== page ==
Review: Gaijin Japanese Restaurant

XO Rating

10 Decor
10 Food
10 Service
10 Experience

Location: 37-12 31st Ave, Long Island City, NY 11103

Cuisine: Japanese

Best Dish: The entire meal was well thought out and executed perfectly. If we must choose a favorite it would have to be the rice bowl. The Donburi is a filling and delicious rice bowl that leaves you satisfied but not overstuffed.

Cost: $$$$

Overall: An intimate dining experience for seafood lovers and adventurous foodies. We all know that one person who never tried anything new, this is not the place for them. There are no burgers or chicken fingers here and every protein isn’t dripping with teriyaki. This is an authentic foodie experience.

The popularity of Japanese cuisine has grown exponentially over the years. Its mainstream appeal has inspired a slew of variations and incarnations. Some are decadent and innovative while most are just Teriyaki doused proteins and cheap sushi. Executive Chef Mark Garcia of Gaijin has turned his love of Japanese cuisine into a unique fine dining experience. At Gaijin, Japanese flavors and techniques are employed to present a sumptuous menu of modern dishes. The restaurant is located in one of the main arteries of Astoria. The eatery is just a short walk from the subway and near a popular shopping strip. The interior, like the food, is both modern and traditional with a minimalist look and soft wooden accents. The dining room appears smaller than it is. There are several seats in front, and booths lining the interior corridor. Beyond the corridor lies a lush green garden space for outside dining. The entire kitchen is visible through crystal clear panes of glass. Chef Mark Garcia himself is often directly behind their sushi bar preparing the evening’s offerings and discussing the ingredients and techniques with guests seated at the bar. For this dining experience, we wanted to get a feel for the overall menu, so we opted for the Chef Tasting Menu.

The Feast

Dobin Mushi – Teapot Soup

The Dobin Mushi is a Japanese soup made with seafood broth. The soup is served piping hot in a beautiful teapot. The broth’s flavor was enhanced by earthy mushrooms and aromatic herbs. The flavor was balanced by bursts of fresh lime for acidity. The soup awakened our palates for the following courses.


A Chawanmushi is a popular egg custard dish. The custard can be served hot or cold with a variety of ingredients. Ours was prepared with caviar and the elusive Uni or sea urchin. The texture of the custard was gelatinous but not giving it a strange but wonderful mouth feel.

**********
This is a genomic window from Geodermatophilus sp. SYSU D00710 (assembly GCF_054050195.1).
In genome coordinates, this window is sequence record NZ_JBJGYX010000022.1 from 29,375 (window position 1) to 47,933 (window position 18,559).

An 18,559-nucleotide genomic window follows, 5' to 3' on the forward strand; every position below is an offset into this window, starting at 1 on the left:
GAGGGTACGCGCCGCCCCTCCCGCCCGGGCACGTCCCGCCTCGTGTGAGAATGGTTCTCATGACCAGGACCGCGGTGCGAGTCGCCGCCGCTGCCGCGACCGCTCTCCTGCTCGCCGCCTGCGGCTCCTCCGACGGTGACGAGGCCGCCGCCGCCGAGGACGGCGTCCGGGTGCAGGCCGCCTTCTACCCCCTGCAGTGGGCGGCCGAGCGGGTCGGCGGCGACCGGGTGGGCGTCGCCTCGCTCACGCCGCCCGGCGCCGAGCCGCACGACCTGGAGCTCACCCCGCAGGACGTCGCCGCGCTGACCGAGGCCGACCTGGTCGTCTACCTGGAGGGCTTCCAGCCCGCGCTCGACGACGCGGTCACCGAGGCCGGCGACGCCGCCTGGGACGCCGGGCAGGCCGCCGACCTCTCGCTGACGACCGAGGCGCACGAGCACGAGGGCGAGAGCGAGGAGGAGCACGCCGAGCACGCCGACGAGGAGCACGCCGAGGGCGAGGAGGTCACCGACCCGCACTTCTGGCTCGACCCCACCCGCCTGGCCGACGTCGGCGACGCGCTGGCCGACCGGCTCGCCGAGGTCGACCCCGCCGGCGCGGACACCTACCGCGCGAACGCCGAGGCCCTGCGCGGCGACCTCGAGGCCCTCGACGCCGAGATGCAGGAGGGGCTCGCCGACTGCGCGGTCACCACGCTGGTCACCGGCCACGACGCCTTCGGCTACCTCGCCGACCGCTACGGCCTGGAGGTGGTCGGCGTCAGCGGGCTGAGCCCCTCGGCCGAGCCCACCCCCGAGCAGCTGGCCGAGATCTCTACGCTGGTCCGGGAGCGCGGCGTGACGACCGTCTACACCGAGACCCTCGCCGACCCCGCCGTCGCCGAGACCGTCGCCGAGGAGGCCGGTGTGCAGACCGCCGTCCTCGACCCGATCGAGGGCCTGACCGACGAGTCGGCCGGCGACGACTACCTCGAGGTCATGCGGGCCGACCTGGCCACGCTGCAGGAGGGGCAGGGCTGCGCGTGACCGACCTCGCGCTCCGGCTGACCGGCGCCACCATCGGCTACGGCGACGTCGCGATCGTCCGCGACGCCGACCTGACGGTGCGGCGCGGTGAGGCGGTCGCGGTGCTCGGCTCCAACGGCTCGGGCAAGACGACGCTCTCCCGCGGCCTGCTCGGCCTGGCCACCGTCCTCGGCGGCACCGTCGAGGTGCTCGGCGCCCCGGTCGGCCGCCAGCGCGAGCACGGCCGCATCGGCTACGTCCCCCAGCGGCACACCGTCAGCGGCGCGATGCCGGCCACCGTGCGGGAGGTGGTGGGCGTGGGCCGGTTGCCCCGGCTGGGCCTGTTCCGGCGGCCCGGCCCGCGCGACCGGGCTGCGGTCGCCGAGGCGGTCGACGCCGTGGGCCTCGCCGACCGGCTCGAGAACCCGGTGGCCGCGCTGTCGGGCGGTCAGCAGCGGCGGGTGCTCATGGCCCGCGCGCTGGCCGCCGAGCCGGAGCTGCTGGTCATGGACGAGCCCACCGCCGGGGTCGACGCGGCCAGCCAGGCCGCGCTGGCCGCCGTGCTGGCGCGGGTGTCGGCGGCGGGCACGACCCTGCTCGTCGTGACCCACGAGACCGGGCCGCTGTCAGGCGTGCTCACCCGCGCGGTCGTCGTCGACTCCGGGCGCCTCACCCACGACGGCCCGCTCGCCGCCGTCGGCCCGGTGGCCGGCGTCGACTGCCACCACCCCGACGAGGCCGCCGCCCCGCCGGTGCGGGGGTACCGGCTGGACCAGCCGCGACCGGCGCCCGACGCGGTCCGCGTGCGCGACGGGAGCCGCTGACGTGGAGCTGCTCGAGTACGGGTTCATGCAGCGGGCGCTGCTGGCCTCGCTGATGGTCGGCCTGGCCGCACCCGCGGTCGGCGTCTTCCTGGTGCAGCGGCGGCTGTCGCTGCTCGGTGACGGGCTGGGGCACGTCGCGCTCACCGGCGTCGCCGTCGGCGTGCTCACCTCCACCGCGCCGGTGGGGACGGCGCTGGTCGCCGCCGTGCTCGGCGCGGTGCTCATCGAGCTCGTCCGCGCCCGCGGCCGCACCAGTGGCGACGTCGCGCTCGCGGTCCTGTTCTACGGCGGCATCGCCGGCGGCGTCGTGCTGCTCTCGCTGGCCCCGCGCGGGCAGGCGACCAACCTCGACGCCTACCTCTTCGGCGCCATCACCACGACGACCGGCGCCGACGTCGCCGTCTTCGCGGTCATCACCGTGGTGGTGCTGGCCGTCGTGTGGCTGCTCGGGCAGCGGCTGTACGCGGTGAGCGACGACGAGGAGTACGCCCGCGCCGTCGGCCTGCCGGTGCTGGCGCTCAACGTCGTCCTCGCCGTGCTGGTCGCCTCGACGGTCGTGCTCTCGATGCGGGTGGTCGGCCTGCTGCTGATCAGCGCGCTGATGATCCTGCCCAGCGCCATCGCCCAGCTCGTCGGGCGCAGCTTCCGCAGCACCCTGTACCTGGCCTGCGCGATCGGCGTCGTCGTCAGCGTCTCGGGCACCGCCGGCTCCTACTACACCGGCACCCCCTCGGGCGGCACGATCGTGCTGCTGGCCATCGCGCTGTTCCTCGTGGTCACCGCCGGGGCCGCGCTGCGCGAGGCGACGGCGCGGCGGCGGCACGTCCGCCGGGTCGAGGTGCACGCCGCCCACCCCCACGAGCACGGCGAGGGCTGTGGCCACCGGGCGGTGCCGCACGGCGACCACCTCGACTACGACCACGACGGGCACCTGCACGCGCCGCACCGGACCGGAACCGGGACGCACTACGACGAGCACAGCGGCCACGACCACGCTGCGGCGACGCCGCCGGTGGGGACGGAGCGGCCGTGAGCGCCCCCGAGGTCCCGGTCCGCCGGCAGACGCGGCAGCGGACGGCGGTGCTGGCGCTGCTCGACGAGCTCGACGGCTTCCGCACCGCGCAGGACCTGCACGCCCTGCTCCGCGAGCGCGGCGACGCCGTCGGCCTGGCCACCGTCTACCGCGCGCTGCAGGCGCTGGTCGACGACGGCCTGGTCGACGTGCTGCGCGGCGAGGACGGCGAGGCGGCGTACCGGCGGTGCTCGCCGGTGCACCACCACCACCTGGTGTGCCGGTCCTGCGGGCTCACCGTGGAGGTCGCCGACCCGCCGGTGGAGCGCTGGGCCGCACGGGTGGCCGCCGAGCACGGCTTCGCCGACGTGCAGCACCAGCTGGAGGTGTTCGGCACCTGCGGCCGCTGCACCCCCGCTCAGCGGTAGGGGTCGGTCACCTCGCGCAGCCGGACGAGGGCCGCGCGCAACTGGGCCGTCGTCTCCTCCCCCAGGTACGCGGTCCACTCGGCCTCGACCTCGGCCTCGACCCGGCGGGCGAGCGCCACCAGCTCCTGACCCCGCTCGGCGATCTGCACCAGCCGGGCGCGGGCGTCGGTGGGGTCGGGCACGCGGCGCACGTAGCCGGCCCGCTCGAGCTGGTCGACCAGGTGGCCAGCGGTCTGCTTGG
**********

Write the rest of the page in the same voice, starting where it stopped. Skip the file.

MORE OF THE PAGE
Bone Marrow

Though the dishes change frequently there is usually a Robata or grilled course. Chef Mark Garcia served us his savory Marrow with toasted baguette and pickled onion. The marrow was smooth and flavorful with a rich velvety texture. It was absolutely delicious. If you’ve never tried it, Gaijin is a great place to start.

Six Piece Nigiri Flight

The Six Piece Nigiri Flight included Otoro, Shimaaji, Zuke Sake, Kamasu, Goma Saba, and Hotate

Nigiri is a variation of sushi that is often mistaken for sashimi. Nigiri is made with thin slices of raw fish placed over vinegared rice. Sashimi is the raw fish or meat without rice. The Nigiri is presented beautifully, skillfully arranged by intensity. The Nigiri are to be eaten in one bite from left to right. The last bite is the most intense with a burst of wasabi heat in the finish. The flight begins with Otoro, a bite made with the familiar flavors of uni and caviar, tying it to the Chawanmushi course. Each of the following bites contained fresh flavors and ingredients including scallions, black truffle, and yuzu juice. The flight ended with the Hotate. The Hotate is a prized delicacy of Japanese scallop often served as sashimi. Though it appeared to be a mild bite it awakened our taste buds with a hidden burst of wasabi that slowly intensified as we chewed.


For our Donburi course, we were served a tender braised unagi with seaweed and toasted sesame seeds. The unagi or eel was braised to reach maximum flavor and tenderness.

Earl Grey Gelato

Can you imagine the bittersweet flavors of Earl Grey in a creamy gelato? We don’t have to, we had it at Gaijin and it was tasty and refreshing. The scent of bergamot and its light sweetness was palate cleansing and refreshing after the hearty Donburi.

Executive Chef Mark Garcia

In addition to the Chef Tasting Menu, dining Omakase style is highly recommended and a fabulous experience for a real foodie. To dine Omakase is to have your entire meal selected by the chef. The meal is often broken up into several courses. Allowing the chef to choose creates a truly immersive culinary experience. He presents a carefully laid out meal with increasing intensity and heartiness. Each course was a delight to the senses with complex flavors and textures merging for one perfect bite. The staff is knowledgeable and friendly offering their expertise with warm smiles and exemplary service. We invite you to step out of the bento box and find yourself a seat at one of Chef Mark’s table. You’ll have an evening you won’t ever forget.

Gaijin hours of operation: Mon-Thurs 5pm-10pm, Fri-Sat 5pm-11pm, closed Sunday. Phone: (929) 328-2890. For more information, please visit